Exhaust emissions from tailpipe [photo: Simone Ramella, 2005, used under Creative Commons 2.0]
Chalk up one more state in California's column.
Colorado has added its name to the list of 12 states that follow California's tighter emissions standards.
Governor John Hickenlooper directed Colorado's Air Quality Control Commission to begin the legal process of bringing the state into the coalition of those that follow California's air quality rules, rather than the federal EPA's.
Under the Clean Air Act, California is allowed to set stricter emissions requirements for cars than the EPA, and other states are allowed to opt-in to California's standards or to follow looser federal guidelines. They cannot set their own.
As a state historically tied to the oil and mining industries, Colorado's move stands out. It is the only mid-continent state to sign on to California's clean car standards. Like southern California, the populated Colorado Front Range is a region that has had historic problems with smog accumulation. Several Colorado counties including those that contain the Denver metro area are required by federal law to conduct emissions testing.
Hickenlooper's move comes in response to EPA Administrator Scott Pruitt's announcement in May that he would rescind the agency's tightening emissions standards that are tied to rising fuel economy standards. The EPA agreed to the standards in coordination with California and the NHTSA, which has authority over fuel economy standards. Under the new proposal, federal emissions and fuel-economy standards would be capped at 2021 levels through 2026.
Last month, the EPA also threatened to cancel the waiver that allows California to set its own emissions standards, a right it has had under the Clean Air Act since 1970.
Currently, 13 other states along with Washington, D.C., follow California's emissions standards. Nine of those states also follow the California mandate that requires a certain percentage of cars sold in the state to be zero-emissions electric or cars. That electric car mandate is widely credited for the development of today's generation of electric cars on the market.
It is unclear yet whether Colorado will also follow California's zero-emissions vehicle mandate. Colorado currently has the largest incentives for electric cars of any state: a $5,000 tax credit alongside as much as $3,000 from one of the state's largest utilities.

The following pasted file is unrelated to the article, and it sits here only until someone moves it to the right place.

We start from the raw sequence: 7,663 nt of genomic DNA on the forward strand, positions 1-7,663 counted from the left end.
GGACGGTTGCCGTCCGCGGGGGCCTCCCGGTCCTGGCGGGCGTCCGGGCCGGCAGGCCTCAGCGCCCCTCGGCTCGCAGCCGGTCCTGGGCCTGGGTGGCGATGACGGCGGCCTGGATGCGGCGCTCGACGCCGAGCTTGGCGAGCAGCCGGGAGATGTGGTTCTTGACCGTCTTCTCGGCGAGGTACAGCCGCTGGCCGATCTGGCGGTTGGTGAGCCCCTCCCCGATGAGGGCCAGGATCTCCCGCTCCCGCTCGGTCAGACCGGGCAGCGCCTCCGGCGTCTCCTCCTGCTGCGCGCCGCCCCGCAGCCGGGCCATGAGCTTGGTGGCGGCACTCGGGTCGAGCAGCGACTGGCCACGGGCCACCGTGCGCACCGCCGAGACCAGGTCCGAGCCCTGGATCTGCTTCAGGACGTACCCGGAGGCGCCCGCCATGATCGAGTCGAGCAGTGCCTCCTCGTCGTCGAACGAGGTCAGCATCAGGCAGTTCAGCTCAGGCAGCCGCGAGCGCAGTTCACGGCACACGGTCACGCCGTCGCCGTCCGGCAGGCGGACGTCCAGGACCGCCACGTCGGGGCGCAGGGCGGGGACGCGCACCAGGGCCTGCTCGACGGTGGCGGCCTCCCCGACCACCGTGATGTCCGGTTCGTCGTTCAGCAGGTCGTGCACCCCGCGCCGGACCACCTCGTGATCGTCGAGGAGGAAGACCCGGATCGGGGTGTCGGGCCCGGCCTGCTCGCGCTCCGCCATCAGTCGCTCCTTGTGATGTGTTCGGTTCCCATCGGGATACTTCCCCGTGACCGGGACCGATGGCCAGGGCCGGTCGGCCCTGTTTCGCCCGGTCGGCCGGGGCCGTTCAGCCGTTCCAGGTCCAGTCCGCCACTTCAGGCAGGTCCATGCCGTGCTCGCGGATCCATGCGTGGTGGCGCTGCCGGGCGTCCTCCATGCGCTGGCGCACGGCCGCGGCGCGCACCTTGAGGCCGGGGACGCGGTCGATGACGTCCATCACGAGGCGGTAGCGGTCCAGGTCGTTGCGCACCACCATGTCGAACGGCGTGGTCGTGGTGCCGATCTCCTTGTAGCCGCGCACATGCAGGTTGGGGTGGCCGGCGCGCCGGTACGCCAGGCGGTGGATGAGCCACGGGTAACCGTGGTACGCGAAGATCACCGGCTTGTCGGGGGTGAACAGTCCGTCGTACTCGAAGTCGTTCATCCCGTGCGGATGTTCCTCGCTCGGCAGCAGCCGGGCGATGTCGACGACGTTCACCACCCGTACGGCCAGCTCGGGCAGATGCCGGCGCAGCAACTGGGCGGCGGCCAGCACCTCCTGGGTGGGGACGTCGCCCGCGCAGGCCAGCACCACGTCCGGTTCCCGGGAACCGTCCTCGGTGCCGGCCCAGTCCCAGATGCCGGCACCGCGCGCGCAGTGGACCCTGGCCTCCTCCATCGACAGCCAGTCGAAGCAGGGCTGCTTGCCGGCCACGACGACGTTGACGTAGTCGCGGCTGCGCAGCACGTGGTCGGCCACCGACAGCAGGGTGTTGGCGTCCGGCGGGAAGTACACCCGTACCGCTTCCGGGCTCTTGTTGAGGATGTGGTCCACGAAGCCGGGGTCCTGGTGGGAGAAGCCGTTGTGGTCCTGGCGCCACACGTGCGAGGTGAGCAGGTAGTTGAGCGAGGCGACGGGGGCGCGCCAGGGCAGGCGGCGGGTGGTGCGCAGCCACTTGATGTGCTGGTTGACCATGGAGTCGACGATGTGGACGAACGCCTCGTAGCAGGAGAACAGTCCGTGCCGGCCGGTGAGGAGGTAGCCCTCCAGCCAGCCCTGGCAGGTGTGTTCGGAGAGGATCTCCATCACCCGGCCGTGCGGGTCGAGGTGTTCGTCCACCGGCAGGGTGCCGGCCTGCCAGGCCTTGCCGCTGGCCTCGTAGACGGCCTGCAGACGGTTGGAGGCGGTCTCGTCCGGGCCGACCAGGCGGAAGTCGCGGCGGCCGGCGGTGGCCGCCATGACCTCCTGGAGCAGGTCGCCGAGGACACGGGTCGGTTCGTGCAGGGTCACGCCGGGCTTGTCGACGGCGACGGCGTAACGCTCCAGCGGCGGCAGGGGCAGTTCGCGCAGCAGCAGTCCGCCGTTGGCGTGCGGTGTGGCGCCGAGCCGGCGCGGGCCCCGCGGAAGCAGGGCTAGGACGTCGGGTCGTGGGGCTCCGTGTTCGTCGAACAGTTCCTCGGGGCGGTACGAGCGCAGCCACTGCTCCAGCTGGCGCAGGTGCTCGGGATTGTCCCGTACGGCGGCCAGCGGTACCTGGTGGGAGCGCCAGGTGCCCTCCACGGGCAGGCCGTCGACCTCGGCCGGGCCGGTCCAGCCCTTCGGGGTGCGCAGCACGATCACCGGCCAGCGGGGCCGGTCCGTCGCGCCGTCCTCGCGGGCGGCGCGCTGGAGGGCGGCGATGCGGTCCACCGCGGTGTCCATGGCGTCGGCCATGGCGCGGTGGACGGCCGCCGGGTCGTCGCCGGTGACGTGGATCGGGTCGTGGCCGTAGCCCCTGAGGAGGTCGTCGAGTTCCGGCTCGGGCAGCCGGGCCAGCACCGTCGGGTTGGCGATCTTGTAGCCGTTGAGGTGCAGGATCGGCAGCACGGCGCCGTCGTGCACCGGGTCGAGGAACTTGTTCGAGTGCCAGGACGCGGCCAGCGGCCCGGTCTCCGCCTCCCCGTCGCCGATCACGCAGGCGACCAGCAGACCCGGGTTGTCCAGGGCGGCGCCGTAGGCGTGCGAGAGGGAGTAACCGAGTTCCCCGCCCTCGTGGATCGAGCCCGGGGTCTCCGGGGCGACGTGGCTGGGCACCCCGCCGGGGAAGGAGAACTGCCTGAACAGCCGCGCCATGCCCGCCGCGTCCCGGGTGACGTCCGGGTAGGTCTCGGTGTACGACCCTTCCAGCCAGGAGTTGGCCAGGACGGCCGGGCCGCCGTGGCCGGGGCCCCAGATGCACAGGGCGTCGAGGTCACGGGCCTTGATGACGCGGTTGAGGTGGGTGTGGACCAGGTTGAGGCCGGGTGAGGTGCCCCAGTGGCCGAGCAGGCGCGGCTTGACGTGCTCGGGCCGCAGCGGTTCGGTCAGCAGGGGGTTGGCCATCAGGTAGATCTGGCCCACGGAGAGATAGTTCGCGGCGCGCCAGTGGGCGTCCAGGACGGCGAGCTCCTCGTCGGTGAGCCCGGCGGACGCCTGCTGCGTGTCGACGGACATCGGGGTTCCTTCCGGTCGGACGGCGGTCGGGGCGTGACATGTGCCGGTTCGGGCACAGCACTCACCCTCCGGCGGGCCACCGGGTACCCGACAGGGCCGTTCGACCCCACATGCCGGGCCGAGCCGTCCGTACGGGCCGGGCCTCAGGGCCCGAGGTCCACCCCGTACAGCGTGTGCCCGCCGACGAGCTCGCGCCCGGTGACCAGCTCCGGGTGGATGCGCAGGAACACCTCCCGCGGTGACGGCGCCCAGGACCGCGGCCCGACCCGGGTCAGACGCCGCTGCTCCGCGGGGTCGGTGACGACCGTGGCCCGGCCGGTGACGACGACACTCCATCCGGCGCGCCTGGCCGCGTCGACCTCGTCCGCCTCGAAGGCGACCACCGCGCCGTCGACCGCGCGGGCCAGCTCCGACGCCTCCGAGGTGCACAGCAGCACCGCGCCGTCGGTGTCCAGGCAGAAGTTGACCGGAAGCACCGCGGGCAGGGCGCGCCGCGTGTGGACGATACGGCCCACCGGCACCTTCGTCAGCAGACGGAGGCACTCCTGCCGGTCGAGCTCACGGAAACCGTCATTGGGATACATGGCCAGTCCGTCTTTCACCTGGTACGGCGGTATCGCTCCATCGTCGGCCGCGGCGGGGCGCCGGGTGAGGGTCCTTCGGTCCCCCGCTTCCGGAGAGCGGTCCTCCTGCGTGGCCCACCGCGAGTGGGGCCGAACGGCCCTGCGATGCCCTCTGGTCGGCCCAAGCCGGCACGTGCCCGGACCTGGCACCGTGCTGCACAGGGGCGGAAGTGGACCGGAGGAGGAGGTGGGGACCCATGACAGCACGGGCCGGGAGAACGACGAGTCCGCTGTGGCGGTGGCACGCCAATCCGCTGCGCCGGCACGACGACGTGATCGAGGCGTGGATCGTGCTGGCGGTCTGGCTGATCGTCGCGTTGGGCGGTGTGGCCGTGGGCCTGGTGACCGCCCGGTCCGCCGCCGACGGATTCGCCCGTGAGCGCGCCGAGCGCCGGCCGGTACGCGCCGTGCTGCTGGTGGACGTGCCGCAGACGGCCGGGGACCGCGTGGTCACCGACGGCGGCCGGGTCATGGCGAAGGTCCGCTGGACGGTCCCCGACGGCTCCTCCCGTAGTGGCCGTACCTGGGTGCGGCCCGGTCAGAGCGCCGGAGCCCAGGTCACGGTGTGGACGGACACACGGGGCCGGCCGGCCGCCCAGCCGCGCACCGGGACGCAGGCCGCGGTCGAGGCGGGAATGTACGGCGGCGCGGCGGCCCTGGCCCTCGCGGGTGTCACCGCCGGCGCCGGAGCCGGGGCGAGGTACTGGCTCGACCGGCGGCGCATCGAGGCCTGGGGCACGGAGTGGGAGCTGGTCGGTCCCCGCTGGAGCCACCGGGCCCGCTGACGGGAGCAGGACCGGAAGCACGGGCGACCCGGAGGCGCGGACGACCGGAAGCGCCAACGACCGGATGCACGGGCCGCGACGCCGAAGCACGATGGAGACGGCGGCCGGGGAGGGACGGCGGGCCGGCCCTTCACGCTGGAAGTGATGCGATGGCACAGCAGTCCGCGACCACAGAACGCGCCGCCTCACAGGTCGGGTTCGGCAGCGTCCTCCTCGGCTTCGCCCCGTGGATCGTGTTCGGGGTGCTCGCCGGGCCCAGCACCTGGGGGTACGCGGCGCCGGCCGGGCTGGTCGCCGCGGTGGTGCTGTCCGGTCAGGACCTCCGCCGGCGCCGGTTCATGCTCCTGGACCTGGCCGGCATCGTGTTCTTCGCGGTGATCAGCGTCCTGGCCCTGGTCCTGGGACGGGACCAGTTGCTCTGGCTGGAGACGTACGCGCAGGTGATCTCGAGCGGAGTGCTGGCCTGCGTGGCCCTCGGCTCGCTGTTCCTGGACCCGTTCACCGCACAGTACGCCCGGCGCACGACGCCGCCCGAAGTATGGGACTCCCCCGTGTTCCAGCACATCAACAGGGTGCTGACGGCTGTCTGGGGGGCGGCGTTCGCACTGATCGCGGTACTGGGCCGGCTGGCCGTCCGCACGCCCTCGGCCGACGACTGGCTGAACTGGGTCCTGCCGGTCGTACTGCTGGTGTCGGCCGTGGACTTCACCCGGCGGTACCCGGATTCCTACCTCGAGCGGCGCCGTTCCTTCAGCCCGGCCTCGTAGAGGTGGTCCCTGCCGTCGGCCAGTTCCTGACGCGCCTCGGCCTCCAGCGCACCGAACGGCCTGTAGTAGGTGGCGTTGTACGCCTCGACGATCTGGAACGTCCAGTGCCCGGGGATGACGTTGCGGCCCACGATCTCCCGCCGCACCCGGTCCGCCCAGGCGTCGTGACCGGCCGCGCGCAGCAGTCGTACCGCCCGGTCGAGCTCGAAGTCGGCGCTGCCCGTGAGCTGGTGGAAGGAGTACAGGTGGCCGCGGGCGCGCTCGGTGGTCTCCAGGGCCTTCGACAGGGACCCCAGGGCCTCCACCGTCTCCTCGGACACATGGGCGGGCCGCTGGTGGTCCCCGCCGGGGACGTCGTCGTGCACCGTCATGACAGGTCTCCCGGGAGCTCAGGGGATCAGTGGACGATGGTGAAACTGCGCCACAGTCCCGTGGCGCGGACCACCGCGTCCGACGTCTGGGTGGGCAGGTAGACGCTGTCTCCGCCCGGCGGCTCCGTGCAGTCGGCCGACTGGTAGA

Although other states follow California's Zero Emissions Vehicle requirements, it has been a challenge to get automakers to sell electric cars outside of California and Oregon.
Last week, the Alliance of Automobile Manufacturers sent a letter to the governors of nine other states that follow California emissions regulations urging them to do more to promote electric-car sales and installation of public charging infrastructure in their states to promote electric-car sales.
Under the arcane rules that govern the California zero-emissions vehicle mandate, automakers will no longer be able to count sales of electric cars in California to meet the mandates in these other states starting this year. If it adopts the zero-emissions vehicle mandate, Colorado would join Oregon as the only other state west of the Mississippi whose electric car sales could be pooled with those in California to help automakers comply with the mandate.
That, plus its high incentives for electric cars, could make Colorado one of the more popular states for electric car sales.
Environmental groups were quick to praise the decision.
“With the Trump administration abdicating leadership on cleaning up tailpipe pollution and saving consumers money on gas, states need advanced vehicle standards to ensure their citizens get to drive the cleanest, most affordable cars on the market. This action will help ensure Coloradans still get clean air and cleaner cars,” said Noah Long, senior attorney for the Natural Resources Defense Council.